Tax News & Views Filing Deadline Imminent Roundup

October 14, 2023
Using Smart Watches While Training

Key Takeaways

  • Tax filing deadline fast approaching
  • Per Diem rates announced
  • Regs released
  • Wage base increase for Social Security
  • Candidate for top IRS attorney vows to restore trust in agency
  • The morass that is Congress
  • Dec. 5 = Big Tax Day
  • The gaping Tax Gap

The Last Day to File Taxes in 2023 Is Looming Large. Here's What to Do If You Still Haven’t Filed – Jessica Walrack, U.S. News and World Report:

The last day to file taxes in 2023 is quickly approaching for Americans who requested extensions for their 2022 federal income tax returns.

If you're one of the many who haven't filed yet, here's what you need to know...

While a tax extension typically gives you until Oct. 15 to file a return, the date falls on a Sunday in 2023 so taxes are due by the following Monday, Oct. 16. You can file electronically up until the deadline or can mail in your return, so long as the parcel is postmarked by the Oct. 16 deadline.”

Eide Bailly can help. Info is here.


IRS Announces 2023-2024 Per Diem Rates For Taxpayers Who Travel For Business - Kelly Phillips Erb, Forbes:

The IRS has released its annual update of special per diem rates for taxpayers to use in substantiating business expenses while traveling away from home. The new numbers are effective as of October 1, 2023, and are to be used for per diem allowances paid to any employee on or after October 1, 2023, for travel away from home. The new rates include those for the transportation industry, the rate for the incidental expenses, and the rates and list of high-cost localities for purposes of the high-low substantiation method.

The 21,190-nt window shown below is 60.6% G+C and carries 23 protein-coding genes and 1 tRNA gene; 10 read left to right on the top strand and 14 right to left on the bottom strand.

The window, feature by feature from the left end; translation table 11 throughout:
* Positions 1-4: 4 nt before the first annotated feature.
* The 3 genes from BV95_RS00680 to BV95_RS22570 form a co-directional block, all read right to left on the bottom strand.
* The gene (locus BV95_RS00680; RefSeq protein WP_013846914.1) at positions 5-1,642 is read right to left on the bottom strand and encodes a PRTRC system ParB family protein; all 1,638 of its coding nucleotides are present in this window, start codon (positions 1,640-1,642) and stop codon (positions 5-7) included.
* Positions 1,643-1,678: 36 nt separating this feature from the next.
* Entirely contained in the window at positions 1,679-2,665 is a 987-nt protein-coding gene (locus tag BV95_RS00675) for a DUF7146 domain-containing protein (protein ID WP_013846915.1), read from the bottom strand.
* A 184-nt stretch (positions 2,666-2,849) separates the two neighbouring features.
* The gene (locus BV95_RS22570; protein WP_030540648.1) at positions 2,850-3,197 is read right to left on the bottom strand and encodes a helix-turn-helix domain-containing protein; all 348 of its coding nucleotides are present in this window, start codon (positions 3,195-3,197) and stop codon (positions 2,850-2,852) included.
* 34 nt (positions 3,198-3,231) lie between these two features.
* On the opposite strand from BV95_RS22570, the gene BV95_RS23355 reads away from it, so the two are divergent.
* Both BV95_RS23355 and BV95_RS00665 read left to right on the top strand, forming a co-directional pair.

The IRS allows the use of per diem (that’s Latin meaning "for each day” - remember, lawyers love Latin) rates to make reimbursements easier for employers and employees. Per diem rates are a fixed amount paid to employees to compensate for lodging, meals, and incidental expenses incurred when traveling on business rather than calculating the actual expenses.

The IRS document is here.


Final Regs Provide Guidance on Supporting Organizations – Tax Notes ($):

The IRS has issued final regulations (T.D. 9981) that provide guidance on the prohibition on making certain gifts or contributions to Type I and Type III supporting organizations by persons who control a supported organization and on other requirements for Type III supporting organizations.

The document is here.


Proposed Regs Would Modernize Rules on Property Seizures by Levy – Tax Notes ($):

The IRS has issued proposed regulations (REG-127391-16) regarding the modernization of regulations on the sale of taxpayer property the IRS seizes by levy to allow the agency to maximize sale proceeds for the benefit of the taxpayer and the public fisc. Comments and public hearing requests are due by December 15.

The document is here (Tax Notes sub required). 


Social Security wage base, COLA set for 2024 - Bryan Strickland, The Tax Adviser:

Individual taxable earnings of up to $168,600 annually will be subject to Social Security tax in 2024, the Social Security Administration (SSA) announced Thursday.